Former head of the Arts Council of Princeton Jeff Nathanson described a visit to Graves' studio in New York City as follows:
I was struck by the power and solemnity of this collection of stone images.. Entering his work space was as if walking into a quarry, a graveyard, an ancient ruin. They, like all sculpture, respond to the force of gravity – form a relationship with the surface on which they lay. This was at the root of Graves’ extraordinary conceptual approach in making his sculpture. Graves considered that stone came from the earth and with human intervention, became sculpture, to lie on the ground only to return to the earth after time. Graves created flat horizontal slabs that sprawled on the floor and upright totemic blocks recalling the ancient sites that provided the inspiration to make these pieces. (Nathanson).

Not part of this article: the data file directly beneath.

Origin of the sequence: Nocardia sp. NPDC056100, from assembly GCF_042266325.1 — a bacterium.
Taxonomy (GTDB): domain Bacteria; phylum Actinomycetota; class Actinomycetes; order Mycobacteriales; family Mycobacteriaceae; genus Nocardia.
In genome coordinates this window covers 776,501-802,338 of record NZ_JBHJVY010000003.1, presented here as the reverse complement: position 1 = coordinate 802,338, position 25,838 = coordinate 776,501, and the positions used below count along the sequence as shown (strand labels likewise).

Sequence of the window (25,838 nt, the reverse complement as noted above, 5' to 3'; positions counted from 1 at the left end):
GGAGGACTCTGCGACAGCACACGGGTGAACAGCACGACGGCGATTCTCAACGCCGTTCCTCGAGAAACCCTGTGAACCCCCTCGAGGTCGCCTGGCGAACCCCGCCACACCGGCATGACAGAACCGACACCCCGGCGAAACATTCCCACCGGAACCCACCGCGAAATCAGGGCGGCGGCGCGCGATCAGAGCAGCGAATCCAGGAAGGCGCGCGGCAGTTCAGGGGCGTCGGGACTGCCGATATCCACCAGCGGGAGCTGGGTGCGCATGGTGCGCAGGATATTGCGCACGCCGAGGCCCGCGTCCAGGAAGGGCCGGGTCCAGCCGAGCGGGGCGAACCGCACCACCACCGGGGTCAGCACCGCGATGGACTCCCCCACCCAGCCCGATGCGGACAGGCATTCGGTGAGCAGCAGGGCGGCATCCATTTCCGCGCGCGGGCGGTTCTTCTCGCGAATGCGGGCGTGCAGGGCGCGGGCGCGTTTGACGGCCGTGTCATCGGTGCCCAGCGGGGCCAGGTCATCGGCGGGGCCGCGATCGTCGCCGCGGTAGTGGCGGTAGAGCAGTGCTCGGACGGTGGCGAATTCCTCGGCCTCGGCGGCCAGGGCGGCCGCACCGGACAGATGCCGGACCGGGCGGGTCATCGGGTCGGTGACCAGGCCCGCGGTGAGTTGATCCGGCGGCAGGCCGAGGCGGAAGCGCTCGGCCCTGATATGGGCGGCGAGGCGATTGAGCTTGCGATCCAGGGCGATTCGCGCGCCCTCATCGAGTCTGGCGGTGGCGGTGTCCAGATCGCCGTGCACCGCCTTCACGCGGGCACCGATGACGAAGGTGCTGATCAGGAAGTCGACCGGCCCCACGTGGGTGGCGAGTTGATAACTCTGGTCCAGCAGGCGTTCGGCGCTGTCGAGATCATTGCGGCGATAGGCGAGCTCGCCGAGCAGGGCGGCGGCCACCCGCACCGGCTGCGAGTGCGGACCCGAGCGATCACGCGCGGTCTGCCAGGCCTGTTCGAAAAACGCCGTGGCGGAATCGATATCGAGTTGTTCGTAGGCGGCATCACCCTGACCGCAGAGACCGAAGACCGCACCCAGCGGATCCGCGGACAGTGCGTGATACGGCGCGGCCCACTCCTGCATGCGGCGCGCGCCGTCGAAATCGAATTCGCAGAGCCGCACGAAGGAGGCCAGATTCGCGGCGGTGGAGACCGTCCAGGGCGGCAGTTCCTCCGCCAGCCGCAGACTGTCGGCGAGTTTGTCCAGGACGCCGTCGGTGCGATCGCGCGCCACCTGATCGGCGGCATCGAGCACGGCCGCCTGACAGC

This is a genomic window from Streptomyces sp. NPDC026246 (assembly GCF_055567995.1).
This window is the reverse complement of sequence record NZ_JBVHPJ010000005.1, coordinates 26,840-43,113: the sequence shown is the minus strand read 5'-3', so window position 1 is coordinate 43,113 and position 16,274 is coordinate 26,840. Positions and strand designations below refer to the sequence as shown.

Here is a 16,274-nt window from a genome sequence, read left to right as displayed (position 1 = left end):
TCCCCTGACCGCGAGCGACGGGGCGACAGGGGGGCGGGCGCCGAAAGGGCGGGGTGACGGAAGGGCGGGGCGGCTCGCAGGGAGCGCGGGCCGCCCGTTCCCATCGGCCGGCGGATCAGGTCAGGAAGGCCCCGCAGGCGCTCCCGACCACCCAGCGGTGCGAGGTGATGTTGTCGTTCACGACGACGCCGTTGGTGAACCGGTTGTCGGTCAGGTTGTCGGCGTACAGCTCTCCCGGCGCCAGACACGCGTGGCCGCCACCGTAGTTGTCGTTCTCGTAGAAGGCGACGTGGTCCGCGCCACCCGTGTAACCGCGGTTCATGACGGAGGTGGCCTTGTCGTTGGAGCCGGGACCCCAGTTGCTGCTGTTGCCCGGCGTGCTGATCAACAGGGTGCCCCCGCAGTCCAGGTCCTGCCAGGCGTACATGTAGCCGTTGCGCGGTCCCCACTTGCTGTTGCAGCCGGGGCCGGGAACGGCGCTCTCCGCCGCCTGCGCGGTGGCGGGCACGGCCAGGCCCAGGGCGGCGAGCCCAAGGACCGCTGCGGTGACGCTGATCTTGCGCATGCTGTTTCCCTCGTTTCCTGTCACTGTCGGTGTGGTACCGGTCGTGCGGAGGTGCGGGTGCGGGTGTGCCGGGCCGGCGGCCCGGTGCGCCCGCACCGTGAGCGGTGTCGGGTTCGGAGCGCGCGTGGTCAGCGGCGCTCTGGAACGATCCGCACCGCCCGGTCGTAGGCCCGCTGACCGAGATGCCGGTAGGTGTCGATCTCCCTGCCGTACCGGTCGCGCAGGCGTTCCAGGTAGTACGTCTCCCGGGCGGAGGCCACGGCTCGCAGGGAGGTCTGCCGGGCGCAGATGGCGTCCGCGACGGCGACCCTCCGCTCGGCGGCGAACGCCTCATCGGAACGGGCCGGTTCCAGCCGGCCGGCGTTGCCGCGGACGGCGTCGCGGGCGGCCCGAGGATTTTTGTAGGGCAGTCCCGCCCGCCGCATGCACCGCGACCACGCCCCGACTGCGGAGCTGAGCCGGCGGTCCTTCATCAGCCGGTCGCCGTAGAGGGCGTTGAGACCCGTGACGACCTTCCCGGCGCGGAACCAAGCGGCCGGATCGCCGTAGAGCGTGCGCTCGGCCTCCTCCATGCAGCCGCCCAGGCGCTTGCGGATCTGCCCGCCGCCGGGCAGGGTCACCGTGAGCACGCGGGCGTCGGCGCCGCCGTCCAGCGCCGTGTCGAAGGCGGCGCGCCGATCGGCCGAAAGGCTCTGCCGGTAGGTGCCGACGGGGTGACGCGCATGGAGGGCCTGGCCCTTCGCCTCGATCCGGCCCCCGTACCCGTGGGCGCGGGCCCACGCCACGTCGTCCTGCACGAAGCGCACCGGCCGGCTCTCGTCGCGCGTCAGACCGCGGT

In addition to sculpting, Graves taught at the Parsons School of Design in New York and at Fairleigh Dickinson University in Madison, New Jersey. He composed several essays outlining his views on art, humanity, and creativity. For instance, in one essay he wrote:
The making of sculpture may be taken as a desire for the realization of wholeness. We don't want to be on the world, but in it. We begin by putting our identity on materials with the hope that we will become one with the world. Watch a child handle any material. He will deform, mutilate, or shape the material into a new form. He may take that material and combine it with another material into a structure. Or he may set that material aside from others and give it a personal value. Even when a child is given a toy that already has meaning invested in it by the adult world, the child often will give it meaning in ways unthought of by adults. The personal meaning given materials by a child is his way of neutralizing and protecting himself from and indifferent environment. By turning materials into an object it becomes something known. (Graves, Sculpture - A Definition).